A spurned mistress takes her married lover’s child for quite a ride in Detour, the slick and effective genre debut from German filmmaker Nina Vukovic, who earlier co-wrote the screenplay for the fairytale Nevermore, which won a student Oscar in 2007. There are superficial echoes of superior nail-biters like George Sluizer’s The Vanishing in this story that’s largely set in a vehicle and at a gas station, and which fuses suspense and thriller elements with a relationship drama featuring a handful of elusive and volatile characters, as well as an innocent child. A superb calling card for Vukovic, this Munich Film Fest premiere should see plenty of mileage on the festival and midnight-screenings circuit and will interest genre specialists far and wide.
After an enigmatic but captivatingly shot prologue, the film proper unfolds in two halves, the first of which stays close to the perspective of Alma (Luise Heyer), the twentysomething lover of Jan (Alex Brendemuehl), a man in his forties who’s already been married for 10 years and who also has a cute, 7-year-old redhead of a son, Juri (Ilja Bultman). When Alma gets into an argument with Jan about when or even whether he’ll ever leave his wife, she leaves in a huff with Juri, supposedly to a nearby bakery. But instead of buying bread and then returning him home, she impulsively decides to take him with her from his sleepy hometown to faraway Berlin.
When Alma realizes she doesn’t have enough money for train tickets, she asks the driver of a van with a Berlin address on it whether he’ll take them to the capital. Initially standoffish and wary, the somewhat sketchy character, who turns out to be called Bruno (Lars Rudolph), finally agrees to take them on board for the sum of money Alma does have on her. Besides stacks of newspapers that he’s delivering to gas stations along the way, the back of the van is filled with cages with small birds, one of Vukovic, co-writer Benjamin Talsik and production designer Uli Friedrichs’ numerous original touches that offers something eerie and spooky and unexpected while also working on thematic level, as the caged birds, headed to a destination unknown, might be foreshadowing things in the future of some of the protagonists.
The film’s main narrative unfolds in the present and thus mainly on the road, with some flashbacks filling in the details about the relationship between especially Alma and Jan. As their trip progresses, the somewhat disheveled Bruno becomes fidgety and the conversation between Alma and Jan morphs from a normal level of awkwardness that can occur in halting conversations between strangers into something that starts to feel a little creepy and sinister. Alma earlier made a hasty and crazy decision because she was slighted by her lover but when she makes clear to Bruno that she’s definitely not into him, it looks like he might make some impulsive decisions of his own. Helping to suggest the gradually darkening mood is Leonard Petersen’s increasingly restless and unnerving score as well as the immersive soundwork, especially when a summer thunderstorm breaks and rain starts pelting the van, creating a sense of sweaty, damp and very uncomfortable claustrophobia inside the vehicle.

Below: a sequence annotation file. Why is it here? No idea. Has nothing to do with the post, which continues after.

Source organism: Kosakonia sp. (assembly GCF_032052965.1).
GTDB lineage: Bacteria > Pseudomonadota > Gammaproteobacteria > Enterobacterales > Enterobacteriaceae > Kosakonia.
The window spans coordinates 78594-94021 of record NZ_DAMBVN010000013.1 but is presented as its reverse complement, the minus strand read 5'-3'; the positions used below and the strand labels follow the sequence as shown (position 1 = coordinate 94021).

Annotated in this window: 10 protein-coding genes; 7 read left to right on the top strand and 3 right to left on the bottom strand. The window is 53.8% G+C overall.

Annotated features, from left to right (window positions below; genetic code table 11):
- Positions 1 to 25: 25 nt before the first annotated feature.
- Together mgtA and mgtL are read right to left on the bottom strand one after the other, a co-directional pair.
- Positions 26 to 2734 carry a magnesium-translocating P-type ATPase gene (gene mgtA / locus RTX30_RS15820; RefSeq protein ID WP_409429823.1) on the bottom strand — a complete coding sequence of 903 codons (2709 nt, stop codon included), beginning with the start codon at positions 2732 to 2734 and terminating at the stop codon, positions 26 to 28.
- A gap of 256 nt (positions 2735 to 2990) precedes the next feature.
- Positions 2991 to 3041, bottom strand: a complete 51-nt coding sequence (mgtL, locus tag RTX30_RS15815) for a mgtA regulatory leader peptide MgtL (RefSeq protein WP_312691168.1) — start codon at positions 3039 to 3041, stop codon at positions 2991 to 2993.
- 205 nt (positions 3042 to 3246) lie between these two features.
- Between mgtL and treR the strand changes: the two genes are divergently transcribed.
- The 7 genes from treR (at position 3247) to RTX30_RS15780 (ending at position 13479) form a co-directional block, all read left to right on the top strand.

Around the midway mark, the perspective shifts to Jan, who arrives by car at a gas station where Bruno earlier stopped with Alma and Juri and who’s there to pick up the two after Alma, who felt uncomfortable about where things might have been heading, has called him for help. But things don’t go quite as planned there and, initially, after some fruitless searching, Jan only meets Bruno. To Jan, however, the unshaven stranger with the wild look in his eyes is just that: a stranger. They go to the casino bar at the gas station for a drink, a place that’s all deep, enveloping shadows, murky mirrors and colorfully blinking slot machines, essentially setting the stage for a game of cat and mouse between the men. “You never know when you’re going to hit the jackpot,” Bruno says to Jan while dropping a coin into one of the machines. It’s a seemingly throwaway line that’s spine chilling as enunciated by Rudolph and directed by Vukovic, who knows how to combine atmosphere and delivery for maximum effect.
What happens next in the graduation film, which was set up as a TV movie but is so cinematic that it should be experienced in a proper cinema setting, will be kept under wraps here. Suffice to say that the rookie director smartly keeps things small while ensuring the pressure-cooker atmosphere that doesn’t let up, at least until its somewhat underwhelming finale. Overall though, Detour is an impressively directed, acted and assembled little genre number that makes it clear that Vukovic has a lot of talent and makes one curious about what she will do next.
Production companies: Siamanto Film, ZDF, Deutsche Film- und Fernsehakademie
Cast: Lars Rudolph, Luise Heyer, Alex Brendemuehl, Ilja Bultman
Director: Nina Vukovic
Screenplay: Nina Vukovic, Benjamin Talsik
Producer: Benjamin Talsik
Director of photography: Tobias von dem Borne
Production designer: Uli Friedrichs
Costume designer: Claudia Torsiello
Editors: Nina Vukovic, Benjamin Talsik
Music: Leonard Petersen
No rating, 80 minutes